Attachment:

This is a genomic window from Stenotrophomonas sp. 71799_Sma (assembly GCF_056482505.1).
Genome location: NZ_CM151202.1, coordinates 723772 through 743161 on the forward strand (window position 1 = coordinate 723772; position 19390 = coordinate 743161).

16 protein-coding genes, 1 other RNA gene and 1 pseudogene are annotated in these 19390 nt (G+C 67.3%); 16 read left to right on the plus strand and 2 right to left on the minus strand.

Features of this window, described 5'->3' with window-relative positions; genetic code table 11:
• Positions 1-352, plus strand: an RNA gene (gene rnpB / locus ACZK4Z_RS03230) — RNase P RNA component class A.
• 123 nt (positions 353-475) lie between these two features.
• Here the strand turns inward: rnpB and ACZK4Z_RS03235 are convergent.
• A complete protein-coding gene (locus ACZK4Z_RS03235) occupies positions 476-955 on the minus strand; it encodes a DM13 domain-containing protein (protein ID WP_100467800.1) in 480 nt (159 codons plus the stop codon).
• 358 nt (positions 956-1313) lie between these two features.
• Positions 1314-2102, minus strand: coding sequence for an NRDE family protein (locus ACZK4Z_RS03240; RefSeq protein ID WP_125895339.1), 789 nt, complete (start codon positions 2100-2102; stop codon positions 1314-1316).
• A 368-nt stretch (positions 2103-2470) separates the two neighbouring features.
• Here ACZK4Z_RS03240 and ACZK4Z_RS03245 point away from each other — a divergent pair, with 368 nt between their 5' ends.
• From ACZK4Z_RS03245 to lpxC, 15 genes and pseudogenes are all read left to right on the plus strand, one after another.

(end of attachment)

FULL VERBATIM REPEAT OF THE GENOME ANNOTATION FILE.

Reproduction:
This is a genomic window from Stenotrophomonas sp. 71799_Sma (assembly GCF_056482505.1).
Genome location: NZ_CM151202.1, coordinates 723772 through 743161 on the forward strand (window position 1 = coordinate 723772; position 19390 = coordinate 743161).

16 protein-coding genes, 1 other RNA gene and 1 pseudogene are annotated in these 19390 nt (G+C 67.3%); 16 read left to right on the plus strand and 2 right to left on the minus strand.

Features of this window, described 5'->3' with window-relative positions; genetic code table 11:
• Positions 1-352, plus strand: an RNA gene (gene rnpB / locus ACZK4Z_RS03230) — RNase P RNA component class A.
• 123 nt (positions 353-475) lie between these two features.
• Here the strand turns inward: rnpB and ACZK4Z_RS03235 are convergent.
• A complete protein-coding gene (locus ACZK4Z_RS03235) occupies positions 476-955 on the minus strand; it encodes a DM13 domain-containing protein (protein ID WP_100467800.1) in 480 nt (159 codons plus the stop codon).
• 358 nt (positions 956-1313) lie between these two features.
• Positions 1314-2102, minus strand: coding sequence for an NRDE family protein (locus ACZK4Z_RS03240; RefSeq protein ID WP_125895339.1), 789 nt, complete (start codon positions 2100-2102; stop codon positions 1314-1316).
• A 368-nt stretch (positions 2103-2470) separates the two neighbouring features.
• Here ACZK4Z_RS03240 and ACZK4Z_RS03245 point away from each other — a divergent pair, with 368 nt between their 5' ends.
• From ACZK4Z_RS03245 to lpxC, 15 genes and pseudogenes are all read left to right on the plus strand, one after another.